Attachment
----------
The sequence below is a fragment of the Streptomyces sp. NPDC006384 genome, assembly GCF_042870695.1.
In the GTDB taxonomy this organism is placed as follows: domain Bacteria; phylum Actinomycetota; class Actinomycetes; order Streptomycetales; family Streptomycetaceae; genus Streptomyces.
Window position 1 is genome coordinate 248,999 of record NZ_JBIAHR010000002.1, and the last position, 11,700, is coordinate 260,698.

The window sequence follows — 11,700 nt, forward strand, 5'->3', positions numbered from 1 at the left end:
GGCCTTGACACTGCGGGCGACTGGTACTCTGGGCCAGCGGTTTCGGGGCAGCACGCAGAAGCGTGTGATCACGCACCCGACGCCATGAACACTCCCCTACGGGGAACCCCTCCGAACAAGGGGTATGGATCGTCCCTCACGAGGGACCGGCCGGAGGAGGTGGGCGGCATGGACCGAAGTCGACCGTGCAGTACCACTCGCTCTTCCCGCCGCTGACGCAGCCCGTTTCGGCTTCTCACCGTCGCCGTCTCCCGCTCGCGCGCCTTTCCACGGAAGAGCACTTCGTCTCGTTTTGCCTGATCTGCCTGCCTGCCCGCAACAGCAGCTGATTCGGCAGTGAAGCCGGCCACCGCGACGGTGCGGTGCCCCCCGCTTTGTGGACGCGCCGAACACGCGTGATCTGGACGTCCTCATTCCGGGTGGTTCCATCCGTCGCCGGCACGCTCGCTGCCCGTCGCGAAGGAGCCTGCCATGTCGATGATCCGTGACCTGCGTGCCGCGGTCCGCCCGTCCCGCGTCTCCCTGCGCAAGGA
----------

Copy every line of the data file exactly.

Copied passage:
The sequence below is a fragment of the Streptomyces sp. NPDC006384 genome, assembly GCF_042870695.1.
In the GTDB taxonomy this organism is placed as follows: domain Bacteria; phylum Actinomycetota; class Actinomycetes; order Streptomycetales; family Streptomycetaceae; genus Streptomyces.
Window position 1 is genome coordinate 248,999 of record NZ_JBIAHR010000002.1, and the last position, 11,700, is coordinate 260,698.

The window sequence follows — 11,700 nt, forward strand, 5'->3', positions numbered from 1 at the left end:
GGCCTTGACACTGCGGGCGACTGGTACTCTGGGCCAGCGGTTTCGGGGCAGCACGCAGAAGCGTGTGATCACGCACCCGACGCCATGAACACTCCCCTACGGGGAACCCCTCCGAACAAGGGGTATGGATCGTCCCTCACGAGGGACCGGCCGGAGGAGGTGGGCGGCATGGACCGAAGTCGACCGTGCAGTACCACTCGCTCTTCCCGCCGCTGACGCAGCCCGTTTCGGCTTCTCACCGTCGCCGTCTCCCGCTCGCGCGCCTTTCCACGGAAGAGCACTTCGTCTCGTTTTGCCTGATCTGCCTGCCTGCCCGCAACAGCAGCTGATTCGGCAGTGAAGCCGGCCACCGCGACGGTGCGGTGCCCCCCGCTTTGTGGACGCGCCGAACACGCGTGATCTGGACGTCCTCATTCCGGGTGGTTCCATCCGTCGCCGGCACGCTCGCTGCCCGTCGCGAAGGAGCCTGCCATGTCGATGATCCGTGACCTGCGTGCCGCGGTCCGCCCGTCCCGCGTCTCCCTGCGCAAGGA